In what may provide relief to domestic miners such as Anil Aggarwal-owned Vedanta Resources and state-run National Aluminium Co. Ltd (Nalco), the Union budget on Monday increased customs duty on aluminium and zinc.
The import duty on aluminium and aluminium products has been increased by 2.5 percentage points to 7.5% and 10%, respectively. The government also raised customs duty on zinc alloys to 7.5% from 5%. This has been a long-pending demand of the industry lobbying for protective measures.
This comes in the backdrop of a rout in the resources space. Aluminium imports have been a major concern for the industry as imports to India grew by around 159% to 1,563 kilo tonnes (KT) in 2015 compared with an import of 881 KT in 2011, mainly from China and West Asian countries. This led to imports accounting for 56% of Indian aluminium consumption in 2014-15, with Indian producers accounting for the rest.
“It has been a long and pending demand of the industry,” said S.K. Roongta, chairman of the metal committee at industry lobby group Federation of Indian Chambers of Commerce and Industry.
India, the world’s second-largest aluminium producer, produced 3.96 million tonnes (MT) in 2014-15, which was lower than China’s 21.48 MT. India is the third-largest aluminium consuming country with a consumption of 3.8 MT in 2014-15, lower only to that of China’s 22.09 MT and the US’ 5.5 MT.
Interestingly, the government’s move comes two days after the Economic Survey warned against such protectionist measures.
“Imposition of additional duties to reduce import of aluminium may erode the competitiveness of downstream sectors such as power, transport and construction,” said the Economic Survey 2016 tabled by finance minister Arun Jaitley in Parliament on 26 February.
While a Nalco spokesperson didn’t respond to repeated phone calls or to a text message left on his cellphone, Roongta, also a non-executive member on the board of Vedanta Aluminium Ltd, said, “The government’s move will definitely bring relief to the industry in the context of depressed international prices.”
According to the London Metal Exchange, aluminium prices fell from a high of $2,662 per tonne in April 2011 to $1,570 a tonne in August 2015. It is currently trading at $1,587 a tonne. Zinc prices on the exchange jumped to an intraday peak of $1,790 a tonne on Monday, the strongest since 23 October, compared with $2,500 a tonne in 2011.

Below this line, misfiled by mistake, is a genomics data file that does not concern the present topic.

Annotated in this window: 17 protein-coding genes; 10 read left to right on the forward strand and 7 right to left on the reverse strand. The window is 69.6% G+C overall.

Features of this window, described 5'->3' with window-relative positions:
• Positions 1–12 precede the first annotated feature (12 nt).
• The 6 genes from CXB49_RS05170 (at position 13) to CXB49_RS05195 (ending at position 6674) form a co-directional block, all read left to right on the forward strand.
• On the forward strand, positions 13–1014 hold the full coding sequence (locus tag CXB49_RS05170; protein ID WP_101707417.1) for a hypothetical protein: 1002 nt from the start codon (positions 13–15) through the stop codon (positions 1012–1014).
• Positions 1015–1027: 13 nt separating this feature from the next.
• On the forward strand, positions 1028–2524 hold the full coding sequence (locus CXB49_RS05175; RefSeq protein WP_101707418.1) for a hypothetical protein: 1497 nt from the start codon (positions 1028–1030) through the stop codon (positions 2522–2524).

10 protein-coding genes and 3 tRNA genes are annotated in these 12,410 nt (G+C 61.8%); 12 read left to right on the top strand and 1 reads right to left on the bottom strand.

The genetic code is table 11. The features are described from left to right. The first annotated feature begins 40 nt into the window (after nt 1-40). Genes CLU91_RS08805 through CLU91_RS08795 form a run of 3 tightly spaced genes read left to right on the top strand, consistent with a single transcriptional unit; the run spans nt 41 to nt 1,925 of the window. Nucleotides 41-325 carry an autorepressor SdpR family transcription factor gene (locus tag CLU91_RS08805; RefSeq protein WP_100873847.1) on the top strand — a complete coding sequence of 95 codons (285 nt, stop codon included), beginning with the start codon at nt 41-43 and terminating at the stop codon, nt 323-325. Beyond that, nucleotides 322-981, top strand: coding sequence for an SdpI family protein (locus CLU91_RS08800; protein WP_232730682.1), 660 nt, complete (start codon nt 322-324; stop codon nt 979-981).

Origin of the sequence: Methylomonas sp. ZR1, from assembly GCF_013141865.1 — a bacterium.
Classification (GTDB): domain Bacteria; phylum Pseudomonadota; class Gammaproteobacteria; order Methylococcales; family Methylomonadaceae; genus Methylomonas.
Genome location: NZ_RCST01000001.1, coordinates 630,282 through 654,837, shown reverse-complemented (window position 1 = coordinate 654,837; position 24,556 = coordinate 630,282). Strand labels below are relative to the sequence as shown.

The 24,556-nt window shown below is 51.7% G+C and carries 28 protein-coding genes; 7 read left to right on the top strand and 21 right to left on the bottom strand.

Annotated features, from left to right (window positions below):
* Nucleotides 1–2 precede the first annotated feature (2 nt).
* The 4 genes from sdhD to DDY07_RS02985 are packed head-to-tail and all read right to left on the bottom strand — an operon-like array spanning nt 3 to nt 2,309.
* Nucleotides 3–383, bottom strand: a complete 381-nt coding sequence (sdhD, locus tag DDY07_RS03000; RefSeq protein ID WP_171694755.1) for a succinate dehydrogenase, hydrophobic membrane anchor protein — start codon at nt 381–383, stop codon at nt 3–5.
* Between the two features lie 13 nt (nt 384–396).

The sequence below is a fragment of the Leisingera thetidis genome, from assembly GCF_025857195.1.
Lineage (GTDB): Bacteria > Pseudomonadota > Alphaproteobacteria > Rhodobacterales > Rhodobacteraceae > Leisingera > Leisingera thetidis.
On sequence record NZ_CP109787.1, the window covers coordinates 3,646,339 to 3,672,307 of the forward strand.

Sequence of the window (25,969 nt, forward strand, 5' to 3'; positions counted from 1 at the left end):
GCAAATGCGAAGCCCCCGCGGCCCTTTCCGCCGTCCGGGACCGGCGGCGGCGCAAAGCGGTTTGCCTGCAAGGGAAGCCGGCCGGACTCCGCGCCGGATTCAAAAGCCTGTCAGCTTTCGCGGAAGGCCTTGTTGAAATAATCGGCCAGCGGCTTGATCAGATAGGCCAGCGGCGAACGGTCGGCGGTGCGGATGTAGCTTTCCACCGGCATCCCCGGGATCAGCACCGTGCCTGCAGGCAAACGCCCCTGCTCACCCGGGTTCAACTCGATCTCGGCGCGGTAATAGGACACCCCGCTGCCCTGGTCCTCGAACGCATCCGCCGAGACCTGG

Vedanta subsidiary Bharat Aluminium Co. Ltd shut down its aluminium rolling business due to a steep fall in the prices and falling margins. The company had also said that it has initiated the process of cutting down its Lanjigarh facility’s production in Orissa by 50% resulting in a projected job loss for 2,000 employees.
Iron ore export duty scrapped
In what may also provide a fillip to the domestic iron ore industry and firms such as Vedanta Resources, the Union budget removed export duty on iron ore fines and lumps with lower ore content.
A Vedanta Resources spokesperson said that it is not just Vedanta but the entire Goan mining industry that benefits out of the government’s move. Vedanta carries out most of its mining activities in Goa and Karnataka.
“The budget proposal to remove export duty on lumps and fines with iron content of less than 58% has come as a big relief for the Goa iron ore mining industry. This move was much awaited as the sharp drop in global iron ore prices has eroded our margins,” the spokesperson added.
The removal of export duty will surely provide a big boost to iron ore exporters from the state, who have been earning valuable foreign exchange for the nation, the spokesperson said.
“The reduced export duty on low-grade iron ore up to 58% may give some incentive to exports from Goa. But as far as rest of the country is concerned, it is not going to make exports viable in view of the present excess supply of iron ore in the world market and depressed prices,” said R.K. Sharma, secretary general at lobby group Federation of Indian Mineral Industries.
Note: The story has been updated with a corrected headline.